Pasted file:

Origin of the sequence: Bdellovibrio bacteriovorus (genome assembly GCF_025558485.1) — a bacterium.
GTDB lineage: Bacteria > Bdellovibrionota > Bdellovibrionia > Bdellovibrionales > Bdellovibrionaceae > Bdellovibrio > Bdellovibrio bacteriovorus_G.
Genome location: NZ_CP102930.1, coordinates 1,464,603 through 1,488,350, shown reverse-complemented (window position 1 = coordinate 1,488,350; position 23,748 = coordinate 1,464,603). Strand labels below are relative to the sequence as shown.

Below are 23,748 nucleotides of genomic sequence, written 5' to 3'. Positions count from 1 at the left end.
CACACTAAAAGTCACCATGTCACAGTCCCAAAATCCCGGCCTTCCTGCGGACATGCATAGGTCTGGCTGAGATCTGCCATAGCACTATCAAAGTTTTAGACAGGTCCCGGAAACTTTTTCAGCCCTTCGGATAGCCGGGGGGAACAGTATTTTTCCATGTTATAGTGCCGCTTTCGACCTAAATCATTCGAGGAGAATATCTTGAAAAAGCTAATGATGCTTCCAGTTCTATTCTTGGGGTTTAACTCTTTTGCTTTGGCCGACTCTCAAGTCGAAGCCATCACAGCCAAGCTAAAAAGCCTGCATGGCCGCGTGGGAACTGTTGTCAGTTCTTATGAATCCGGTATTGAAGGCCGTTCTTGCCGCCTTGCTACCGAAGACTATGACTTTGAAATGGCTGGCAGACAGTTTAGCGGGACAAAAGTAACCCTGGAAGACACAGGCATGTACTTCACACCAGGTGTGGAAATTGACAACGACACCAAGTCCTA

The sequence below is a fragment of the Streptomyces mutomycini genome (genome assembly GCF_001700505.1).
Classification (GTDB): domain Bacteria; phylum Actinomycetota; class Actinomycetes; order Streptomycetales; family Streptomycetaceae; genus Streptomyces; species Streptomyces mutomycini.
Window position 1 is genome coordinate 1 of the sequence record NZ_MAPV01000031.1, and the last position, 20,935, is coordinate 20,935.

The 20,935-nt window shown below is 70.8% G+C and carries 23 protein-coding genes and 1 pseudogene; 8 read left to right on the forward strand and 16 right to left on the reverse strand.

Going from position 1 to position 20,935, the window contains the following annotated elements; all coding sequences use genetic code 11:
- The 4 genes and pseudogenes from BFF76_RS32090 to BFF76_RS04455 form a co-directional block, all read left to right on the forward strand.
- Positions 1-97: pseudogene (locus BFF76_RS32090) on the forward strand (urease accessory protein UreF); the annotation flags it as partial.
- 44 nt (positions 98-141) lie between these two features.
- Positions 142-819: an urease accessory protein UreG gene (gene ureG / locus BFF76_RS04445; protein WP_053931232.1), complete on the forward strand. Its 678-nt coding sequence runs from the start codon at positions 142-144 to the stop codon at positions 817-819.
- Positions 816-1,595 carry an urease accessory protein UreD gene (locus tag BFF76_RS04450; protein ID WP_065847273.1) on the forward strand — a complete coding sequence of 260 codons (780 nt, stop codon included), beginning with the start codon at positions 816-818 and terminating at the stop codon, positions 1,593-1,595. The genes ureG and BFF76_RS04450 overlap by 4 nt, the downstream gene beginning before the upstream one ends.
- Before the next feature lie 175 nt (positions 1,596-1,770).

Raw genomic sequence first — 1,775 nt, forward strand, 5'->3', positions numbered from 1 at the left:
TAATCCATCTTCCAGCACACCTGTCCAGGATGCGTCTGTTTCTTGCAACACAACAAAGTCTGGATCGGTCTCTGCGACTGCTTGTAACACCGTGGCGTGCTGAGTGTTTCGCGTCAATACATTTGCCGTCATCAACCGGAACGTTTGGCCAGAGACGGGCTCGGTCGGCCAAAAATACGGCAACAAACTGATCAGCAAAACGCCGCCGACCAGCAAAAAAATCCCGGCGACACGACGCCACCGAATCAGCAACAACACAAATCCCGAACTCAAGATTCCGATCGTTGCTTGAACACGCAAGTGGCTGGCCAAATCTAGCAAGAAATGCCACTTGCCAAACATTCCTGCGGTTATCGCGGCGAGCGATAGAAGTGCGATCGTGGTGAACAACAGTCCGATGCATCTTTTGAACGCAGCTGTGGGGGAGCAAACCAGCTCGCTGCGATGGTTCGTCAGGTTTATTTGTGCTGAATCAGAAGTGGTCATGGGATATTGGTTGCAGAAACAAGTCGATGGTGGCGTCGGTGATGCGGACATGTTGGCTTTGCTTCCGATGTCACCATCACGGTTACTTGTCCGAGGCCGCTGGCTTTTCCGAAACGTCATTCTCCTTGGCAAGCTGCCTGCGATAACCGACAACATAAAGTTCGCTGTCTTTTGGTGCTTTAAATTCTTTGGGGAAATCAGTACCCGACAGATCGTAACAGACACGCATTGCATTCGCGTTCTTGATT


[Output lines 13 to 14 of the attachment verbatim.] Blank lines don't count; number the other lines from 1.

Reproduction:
- 44 nt (positions 98-141) lie between these two features.
- Positions 142-819: an urease accessory protein UreG gene (gene ureG / locus BFF76_RS04445; protein WP_053931232.1), complete on the forward strand. Its 678-nt coding sequence runs from the start codon at positions 142-144 to the stop codon at positions 817-819.